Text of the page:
“I touch each object 10 times, probably more,” says estate sale maven and Yakimanian Mary Johnson. Three years ago Mary deftly handled my mother’s estate sale in Yakima and I gave her a timid call a couple months ago to see if she’d be willing to make the trip over the mountains to help me. “Sure,” she said. Mary’s a pro: she’s optimistic, hard-working and handles any situation or personality with equanimity.
The week before she arrived, I was a basket case. I was waking at 4 a.m. every morning worrying about all the stuff in my garage and storage unit. Yet when the sun crept over the Willapa Hills and it was a decent hour to get up and get moving, I was immobilize. I had no idea where to start. At the other end of the day, I’d head for bed having done not one thing about the sale, and, predictably, wake in pre-dawn hours obsessing again. How and why does this happen to a normally efficient individual?
My stuff, I was quite sure, was plotting against me and had been quietly multiplying overnight, spawning strange hybrid objects: flip-flop lamp shades, tea kettle futons, art work with spines, deer antler picture frames, and silverware sets with a wrench motif.
When Mary landed last week Tuesday, suddenly everything changed. “We just need to start,” she said confidently while I whimpered. Soon boxes were being pulled out from hidden cubbies and opened, furniture was assembled in the yard, rugs were unfurled, cupboards and cabinets emptied. With Mary leading the effort, overnight the log-jam broke and the energy started flowing. We were in motion.
In the next phase, a wave of emotional tsunamis hit. With each object unearthed from the morass of time, memories flooded back. Grandmother’s round green satin fringed throw pillow appeared; though not in its “normal” place on the sofa in her living room on Beacon Hill, but in the top of a cardboard box of linens. (Of course “normal” is long gone — both for grandma and the house.) There was the salt and pepper shaker collection I started in second grade, still tidily wrapped in tissue paper and packed in a square silver Bon Marché box.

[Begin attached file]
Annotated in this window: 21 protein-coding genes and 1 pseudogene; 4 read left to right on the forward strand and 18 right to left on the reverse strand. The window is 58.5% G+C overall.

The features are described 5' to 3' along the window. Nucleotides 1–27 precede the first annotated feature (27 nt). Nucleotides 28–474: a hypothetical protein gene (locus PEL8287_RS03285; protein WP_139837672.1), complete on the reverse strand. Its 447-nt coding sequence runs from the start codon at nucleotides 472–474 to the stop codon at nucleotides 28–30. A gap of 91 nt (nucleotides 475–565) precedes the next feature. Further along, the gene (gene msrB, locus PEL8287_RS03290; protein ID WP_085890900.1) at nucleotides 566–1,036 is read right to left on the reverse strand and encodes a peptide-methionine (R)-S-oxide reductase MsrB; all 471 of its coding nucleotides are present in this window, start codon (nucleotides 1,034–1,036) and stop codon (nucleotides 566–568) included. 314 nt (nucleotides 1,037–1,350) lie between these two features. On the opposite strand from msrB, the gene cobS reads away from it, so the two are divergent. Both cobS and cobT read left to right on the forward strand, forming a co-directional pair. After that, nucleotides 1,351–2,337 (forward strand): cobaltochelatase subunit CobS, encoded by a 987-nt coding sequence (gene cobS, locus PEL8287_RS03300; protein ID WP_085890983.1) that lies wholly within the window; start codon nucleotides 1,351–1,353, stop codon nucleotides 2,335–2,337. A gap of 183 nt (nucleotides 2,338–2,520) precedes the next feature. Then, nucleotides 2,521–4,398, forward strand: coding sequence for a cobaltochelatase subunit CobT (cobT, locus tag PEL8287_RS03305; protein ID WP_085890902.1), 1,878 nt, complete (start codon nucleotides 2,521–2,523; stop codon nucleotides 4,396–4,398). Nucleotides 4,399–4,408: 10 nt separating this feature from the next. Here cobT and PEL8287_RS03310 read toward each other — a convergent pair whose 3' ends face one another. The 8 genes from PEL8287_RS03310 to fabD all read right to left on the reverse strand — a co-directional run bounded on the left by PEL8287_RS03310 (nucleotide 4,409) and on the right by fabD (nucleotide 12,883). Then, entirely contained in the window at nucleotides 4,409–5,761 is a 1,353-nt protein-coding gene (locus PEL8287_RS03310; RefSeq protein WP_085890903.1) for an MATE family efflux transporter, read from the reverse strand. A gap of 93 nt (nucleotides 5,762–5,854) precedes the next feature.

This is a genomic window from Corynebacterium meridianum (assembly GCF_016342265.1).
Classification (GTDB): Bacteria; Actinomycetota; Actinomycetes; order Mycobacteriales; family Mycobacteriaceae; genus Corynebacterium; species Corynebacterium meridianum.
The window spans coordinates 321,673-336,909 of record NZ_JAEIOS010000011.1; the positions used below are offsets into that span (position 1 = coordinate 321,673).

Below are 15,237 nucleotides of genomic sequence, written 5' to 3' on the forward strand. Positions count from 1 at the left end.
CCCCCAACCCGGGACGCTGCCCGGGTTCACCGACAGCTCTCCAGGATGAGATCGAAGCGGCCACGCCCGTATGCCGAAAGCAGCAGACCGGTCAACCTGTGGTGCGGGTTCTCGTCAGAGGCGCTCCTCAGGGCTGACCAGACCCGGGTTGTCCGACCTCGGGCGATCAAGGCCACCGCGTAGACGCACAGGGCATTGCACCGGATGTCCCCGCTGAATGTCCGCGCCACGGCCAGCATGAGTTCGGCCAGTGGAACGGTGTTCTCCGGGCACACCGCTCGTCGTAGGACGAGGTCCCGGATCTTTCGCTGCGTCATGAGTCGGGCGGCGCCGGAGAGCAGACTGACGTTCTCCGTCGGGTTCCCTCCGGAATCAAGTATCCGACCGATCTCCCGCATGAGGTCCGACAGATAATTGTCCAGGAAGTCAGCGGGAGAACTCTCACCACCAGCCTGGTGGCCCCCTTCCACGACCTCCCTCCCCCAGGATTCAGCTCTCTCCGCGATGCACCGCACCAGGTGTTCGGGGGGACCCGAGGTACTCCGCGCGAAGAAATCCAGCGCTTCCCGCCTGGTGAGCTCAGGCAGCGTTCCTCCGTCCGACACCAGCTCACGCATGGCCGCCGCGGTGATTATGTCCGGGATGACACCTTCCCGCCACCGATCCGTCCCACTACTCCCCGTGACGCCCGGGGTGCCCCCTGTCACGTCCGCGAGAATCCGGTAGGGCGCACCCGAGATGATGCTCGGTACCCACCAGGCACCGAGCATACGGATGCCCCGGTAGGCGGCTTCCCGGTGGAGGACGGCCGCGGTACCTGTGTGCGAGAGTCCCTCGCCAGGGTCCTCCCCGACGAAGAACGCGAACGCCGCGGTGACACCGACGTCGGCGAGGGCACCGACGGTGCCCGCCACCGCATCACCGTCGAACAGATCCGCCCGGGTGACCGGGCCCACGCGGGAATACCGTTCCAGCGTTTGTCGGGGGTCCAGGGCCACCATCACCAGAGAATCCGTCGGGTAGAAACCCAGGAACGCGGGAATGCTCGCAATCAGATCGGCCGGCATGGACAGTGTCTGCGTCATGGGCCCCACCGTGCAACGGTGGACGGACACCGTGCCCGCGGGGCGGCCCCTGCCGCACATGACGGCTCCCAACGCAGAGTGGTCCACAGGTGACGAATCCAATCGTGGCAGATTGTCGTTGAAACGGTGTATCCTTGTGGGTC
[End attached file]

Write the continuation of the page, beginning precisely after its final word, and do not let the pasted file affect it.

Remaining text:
The end table mom had by her bed in her last years at the beach, hand-painted in a tropical-theme with parrots, surfaced. There was the pair of moss-green leather lederhosen I bought on my first trip to Europe in the ‘80s. Oh, yes, and the four-foot welded steel pedestal I brought back from Pittsburgh, Pennsylvania one time. (How? I have no idea.)
The decades unspooled in front of my eyes. One truth appeared out of the foggy mix-metaphor — clearly, I should have been a shop-keeper. As more and more items poured out into the open, I marveled at my on-going good-eye for the odd, the unique, the bargain collectibles. But what in the world did I think I was going to do with them all? There are only so many things one can stuff into a modest house by the bay.
But finally there we were — Labor Day Weekend — with Mary’s magic touch having arranged everything neatly on tables, in family groupings, with walkways between. Little masking taped prices adorned everything from the family of step-chairs to the pile of linens; from the leather saddle bags (I just liked the smell — no horse in sight) to the conch-shell beaded and hand-embroidered vest; from the metal roll-top desk to the cow milking stool complete with udders. Now we just needed buyers.